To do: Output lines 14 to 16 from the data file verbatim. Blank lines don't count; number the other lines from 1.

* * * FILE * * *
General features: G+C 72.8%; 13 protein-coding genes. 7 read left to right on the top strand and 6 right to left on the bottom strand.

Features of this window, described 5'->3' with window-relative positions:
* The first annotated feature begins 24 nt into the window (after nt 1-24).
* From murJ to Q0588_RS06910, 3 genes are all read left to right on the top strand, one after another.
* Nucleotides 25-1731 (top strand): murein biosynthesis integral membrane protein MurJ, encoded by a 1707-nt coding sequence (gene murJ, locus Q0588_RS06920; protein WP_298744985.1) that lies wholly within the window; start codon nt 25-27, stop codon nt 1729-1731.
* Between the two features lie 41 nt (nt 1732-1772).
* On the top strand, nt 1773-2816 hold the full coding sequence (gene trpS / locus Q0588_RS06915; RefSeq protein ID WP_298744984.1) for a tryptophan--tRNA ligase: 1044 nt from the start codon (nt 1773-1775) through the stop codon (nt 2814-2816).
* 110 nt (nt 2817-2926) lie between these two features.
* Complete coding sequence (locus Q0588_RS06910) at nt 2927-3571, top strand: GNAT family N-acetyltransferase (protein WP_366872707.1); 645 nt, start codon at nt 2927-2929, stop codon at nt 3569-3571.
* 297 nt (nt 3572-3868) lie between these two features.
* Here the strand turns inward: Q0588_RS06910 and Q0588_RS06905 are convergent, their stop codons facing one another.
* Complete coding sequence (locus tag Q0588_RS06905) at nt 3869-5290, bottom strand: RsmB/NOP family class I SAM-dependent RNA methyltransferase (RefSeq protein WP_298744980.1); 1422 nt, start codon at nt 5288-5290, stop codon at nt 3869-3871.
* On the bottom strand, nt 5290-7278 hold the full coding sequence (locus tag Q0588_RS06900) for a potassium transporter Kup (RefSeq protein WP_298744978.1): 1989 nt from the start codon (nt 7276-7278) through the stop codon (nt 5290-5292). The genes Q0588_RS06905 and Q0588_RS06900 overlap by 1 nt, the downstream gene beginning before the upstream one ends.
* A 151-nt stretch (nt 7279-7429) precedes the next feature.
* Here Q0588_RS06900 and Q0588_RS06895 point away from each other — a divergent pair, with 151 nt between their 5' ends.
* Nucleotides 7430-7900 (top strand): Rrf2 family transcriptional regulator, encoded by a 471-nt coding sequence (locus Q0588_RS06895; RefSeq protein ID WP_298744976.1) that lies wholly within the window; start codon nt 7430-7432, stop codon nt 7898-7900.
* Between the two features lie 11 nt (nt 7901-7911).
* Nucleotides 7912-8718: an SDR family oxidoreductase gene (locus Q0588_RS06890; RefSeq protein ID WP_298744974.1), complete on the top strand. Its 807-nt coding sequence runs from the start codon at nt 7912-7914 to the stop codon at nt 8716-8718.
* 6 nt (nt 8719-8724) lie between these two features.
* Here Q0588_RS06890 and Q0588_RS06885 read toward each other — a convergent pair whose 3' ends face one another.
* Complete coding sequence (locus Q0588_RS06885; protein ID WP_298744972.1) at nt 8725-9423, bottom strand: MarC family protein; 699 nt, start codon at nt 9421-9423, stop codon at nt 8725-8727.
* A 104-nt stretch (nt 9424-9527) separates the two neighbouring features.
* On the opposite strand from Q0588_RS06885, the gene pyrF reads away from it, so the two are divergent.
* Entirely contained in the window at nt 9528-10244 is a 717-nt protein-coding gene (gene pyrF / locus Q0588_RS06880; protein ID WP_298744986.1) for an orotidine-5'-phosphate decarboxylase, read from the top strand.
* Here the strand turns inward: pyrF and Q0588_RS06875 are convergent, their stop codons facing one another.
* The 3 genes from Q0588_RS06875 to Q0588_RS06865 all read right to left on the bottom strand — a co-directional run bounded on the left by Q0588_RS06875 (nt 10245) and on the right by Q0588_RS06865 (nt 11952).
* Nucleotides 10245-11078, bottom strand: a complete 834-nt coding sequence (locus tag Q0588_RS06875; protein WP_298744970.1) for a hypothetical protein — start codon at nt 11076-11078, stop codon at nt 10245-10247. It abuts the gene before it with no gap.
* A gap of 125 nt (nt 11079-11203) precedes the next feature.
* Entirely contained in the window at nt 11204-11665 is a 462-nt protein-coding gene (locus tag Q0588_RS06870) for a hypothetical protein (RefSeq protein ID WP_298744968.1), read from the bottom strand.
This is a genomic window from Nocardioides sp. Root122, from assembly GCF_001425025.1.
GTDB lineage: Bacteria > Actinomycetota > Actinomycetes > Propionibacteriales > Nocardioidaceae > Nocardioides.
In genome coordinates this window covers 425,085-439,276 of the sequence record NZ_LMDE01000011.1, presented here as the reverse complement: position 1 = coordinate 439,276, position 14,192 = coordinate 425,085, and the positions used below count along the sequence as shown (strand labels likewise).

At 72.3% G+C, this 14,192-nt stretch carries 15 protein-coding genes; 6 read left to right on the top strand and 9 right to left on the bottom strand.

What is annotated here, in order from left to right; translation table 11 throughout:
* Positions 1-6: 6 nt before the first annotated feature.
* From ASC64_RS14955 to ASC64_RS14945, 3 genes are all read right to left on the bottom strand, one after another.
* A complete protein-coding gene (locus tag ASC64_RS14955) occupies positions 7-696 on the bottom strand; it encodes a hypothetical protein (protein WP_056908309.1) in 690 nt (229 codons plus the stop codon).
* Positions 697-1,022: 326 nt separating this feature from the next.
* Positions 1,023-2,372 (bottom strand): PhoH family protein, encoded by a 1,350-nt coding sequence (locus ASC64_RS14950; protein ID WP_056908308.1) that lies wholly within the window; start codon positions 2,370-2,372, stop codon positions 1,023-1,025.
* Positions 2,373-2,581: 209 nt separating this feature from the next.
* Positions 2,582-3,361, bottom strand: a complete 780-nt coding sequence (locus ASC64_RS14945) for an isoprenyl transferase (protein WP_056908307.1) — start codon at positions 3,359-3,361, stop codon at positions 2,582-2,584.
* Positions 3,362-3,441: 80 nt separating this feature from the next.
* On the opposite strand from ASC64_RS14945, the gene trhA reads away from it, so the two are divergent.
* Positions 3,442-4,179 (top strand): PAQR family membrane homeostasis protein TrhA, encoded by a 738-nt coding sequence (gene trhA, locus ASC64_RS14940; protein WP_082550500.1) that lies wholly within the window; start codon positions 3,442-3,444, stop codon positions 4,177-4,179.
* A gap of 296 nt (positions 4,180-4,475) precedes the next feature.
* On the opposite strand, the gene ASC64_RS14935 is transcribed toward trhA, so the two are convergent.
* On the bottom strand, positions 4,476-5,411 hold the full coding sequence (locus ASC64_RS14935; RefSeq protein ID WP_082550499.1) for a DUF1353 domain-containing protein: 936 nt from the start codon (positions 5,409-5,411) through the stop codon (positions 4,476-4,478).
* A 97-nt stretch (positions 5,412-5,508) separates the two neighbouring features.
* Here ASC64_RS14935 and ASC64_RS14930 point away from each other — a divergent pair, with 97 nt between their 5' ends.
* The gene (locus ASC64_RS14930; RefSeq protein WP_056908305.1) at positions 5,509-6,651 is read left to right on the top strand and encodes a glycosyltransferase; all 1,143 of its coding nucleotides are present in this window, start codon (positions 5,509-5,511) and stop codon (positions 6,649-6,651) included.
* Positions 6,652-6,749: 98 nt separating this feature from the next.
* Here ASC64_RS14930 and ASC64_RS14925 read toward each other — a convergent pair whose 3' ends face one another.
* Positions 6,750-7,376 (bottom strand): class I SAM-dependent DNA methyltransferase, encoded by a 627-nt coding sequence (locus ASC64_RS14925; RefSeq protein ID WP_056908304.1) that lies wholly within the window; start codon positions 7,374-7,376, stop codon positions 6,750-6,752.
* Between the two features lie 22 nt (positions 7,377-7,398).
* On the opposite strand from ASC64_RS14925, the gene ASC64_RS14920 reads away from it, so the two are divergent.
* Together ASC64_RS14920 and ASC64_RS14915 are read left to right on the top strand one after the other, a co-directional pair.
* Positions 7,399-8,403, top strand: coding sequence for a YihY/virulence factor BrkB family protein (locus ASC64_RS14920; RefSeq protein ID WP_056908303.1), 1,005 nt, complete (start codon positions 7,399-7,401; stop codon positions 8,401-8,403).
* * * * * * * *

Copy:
* A 151-nt stretch (nt 7279-7429) precedes the next feature.
* Here Q0588_RS06900 and Q0588_RS06895 point away from each other — a divergent pair, with 151 nt between their 5' ends.
* Nucleotides 7430-7900 (top strand): Rrf2 family transcriptional regulator, encoded by a 471-nt coding sequence (locus Q0588_RS06895; RefSeq protein ID WP_298744976.1) that lies wholly within the window; start codon nt 7430-7432, stop codon nt 7898-7900.